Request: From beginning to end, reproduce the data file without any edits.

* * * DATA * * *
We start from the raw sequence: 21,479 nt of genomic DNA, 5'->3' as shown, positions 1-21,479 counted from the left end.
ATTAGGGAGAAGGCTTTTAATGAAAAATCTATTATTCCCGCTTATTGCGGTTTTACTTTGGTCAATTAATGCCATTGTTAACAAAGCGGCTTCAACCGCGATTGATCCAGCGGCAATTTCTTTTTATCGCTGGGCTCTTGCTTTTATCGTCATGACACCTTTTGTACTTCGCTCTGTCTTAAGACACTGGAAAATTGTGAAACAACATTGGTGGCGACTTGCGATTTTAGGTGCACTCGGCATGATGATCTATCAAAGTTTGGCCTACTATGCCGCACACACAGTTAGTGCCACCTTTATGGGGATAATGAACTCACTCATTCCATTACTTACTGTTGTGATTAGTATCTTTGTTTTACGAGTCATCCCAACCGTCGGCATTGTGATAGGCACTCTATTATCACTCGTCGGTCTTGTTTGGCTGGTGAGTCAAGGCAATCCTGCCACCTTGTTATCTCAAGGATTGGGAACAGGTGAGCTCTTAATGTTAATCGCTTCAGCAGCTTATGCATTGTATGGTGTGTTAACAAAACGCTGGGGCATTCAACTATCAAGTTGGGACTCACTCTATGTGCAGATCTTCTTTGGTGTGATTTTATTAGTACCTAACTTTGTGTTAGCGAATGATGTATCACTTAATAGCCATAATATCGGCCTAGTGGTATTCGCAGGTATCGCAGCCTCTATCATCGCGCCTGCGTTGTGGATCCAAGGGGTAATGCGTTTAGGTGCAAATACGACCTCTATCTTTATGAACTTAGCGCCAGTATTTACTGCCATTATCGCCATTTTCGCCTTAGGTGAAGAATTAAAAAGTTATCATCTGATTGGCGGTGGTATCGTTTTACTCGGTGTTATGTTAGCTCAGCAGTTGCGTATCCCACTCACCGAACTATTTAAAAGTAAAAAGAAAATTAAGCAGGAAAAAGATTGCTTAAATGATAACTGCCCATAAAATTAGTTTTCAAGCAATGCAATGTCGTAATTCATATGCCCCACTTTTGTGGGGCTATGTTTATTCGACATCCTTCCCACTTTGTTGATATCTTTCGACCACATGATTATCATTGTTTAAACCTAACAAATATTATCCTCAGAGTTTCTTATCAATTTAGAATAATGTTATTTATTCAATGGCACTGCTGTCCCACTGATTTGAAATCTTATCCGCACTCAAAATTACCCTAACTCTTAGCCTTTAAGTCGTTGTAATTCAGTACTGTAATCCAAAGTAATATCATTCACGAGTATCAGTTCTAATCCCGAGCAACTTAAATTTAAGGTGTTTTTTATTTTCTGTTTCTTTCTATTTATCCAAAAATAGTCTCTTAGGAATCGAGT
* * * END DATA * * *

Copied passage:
We start from the raw sequence: 21,479 nt of genomic DNA, 5'->3' as shown, positions 1-21,479 counted from the left end.
ATTAGGGAGAAGGCTTTTAATGAAAAATCTATTATTCCCGCTTATTGCGGTTTTACTTTGGTCAATTAATGCCATTGTTAACAAAGCGGCTTCAACCGCGATTGATCCAGCGGCAATTTCTTTTTATCGCTGGGCTCTTGCTTTTATCGTCATGACACCTTTTGTACTTCGCTCTGTCTTAAGACACTGGAAAATTGTGAAACAACATTGGTGGCGACTTGCGATTTTAGGTGCACTCGGCATGATGATCTATCAAAGTTTGGCCTACTATGCCGCACACACAGTTAGTGCCACCTTTATGGGGATAATGAACTCACTCATTCCATTACTTACTGTTGTGATTAGTATCTTTGTTTTACGAGTCATCCCAACCGTCGGCATTGTGATAGGCACTCTATTATCACTCGTCGGTCTTGTTTGGCTGGTGAGTCAAGGCAATCCTGCCACCTTGTTATCTCAAGGATTGGGAACAGGTGAGCTCTTAATGTTAATCGCTTCAGCAGCTTATGCATTGTATGGTGTGTTAACAAAACGCTGGGGCATTCAACTATCAAGTTGGGACTCACTCTATGTGCAGATCTTCTTTGGTGTGATTTTATTAGTACCTAACTTTGTGTTAGCGAATGATGTATCACTTAATAGCCATAATATCGGCCTAGTGGTATTCGCAGGTATCGCAGCCTCTATCATCGCGCCTGCGTTGTGGATCCAAGGGGTAATGCGTTTAGGTGCAAATACGACCTCTATCTTTATGAACTTAGCGCCAGTATTTACTGCCATTATCGCCATTTTCGCCTTAGGTGAAGAATTAAAAAGTTATCATCTGATTGGCGGTGGTATCGTTTTACTCGGTGTTATGTTAGCTCAGCAGTTGCGTATCCCACTCACCGAACTATTTAAAAGTAAAAAGAAAATTAAGCAGGAAAAAGATTGCTTAAATGATAACTGCCCATAAAATTAGTTTTCAAGCAATGCAATGTCGTAATTCATATGCCCCACTTTTGTGGGGCTATGTTTATTCGACATCCTTCCCACTTTGTTGATATCTTTCGACCACATGATTATCATTGTTTAAACCTAACAAATATTATCCTCAGAGTTTCTTATCAATTTAGAATAATGTTATTTATTCAATGGCACTGCTGTCCCACTGATTTGAAATCTTATCCGCACTCAAAATTACCCTAACTCTTAGCCTTTAAGTCGTTGTAATTCAGTACTGTAATCCAAAGTAATATCATTCACGAGTATCAGTTCTAATCCCGAGCAACTTAAATTTAAGGTGTTTTTTATTTTCTGTTTCTTTCTATTTATCCAAAAATAGTCTCTTAGGAATCGAGT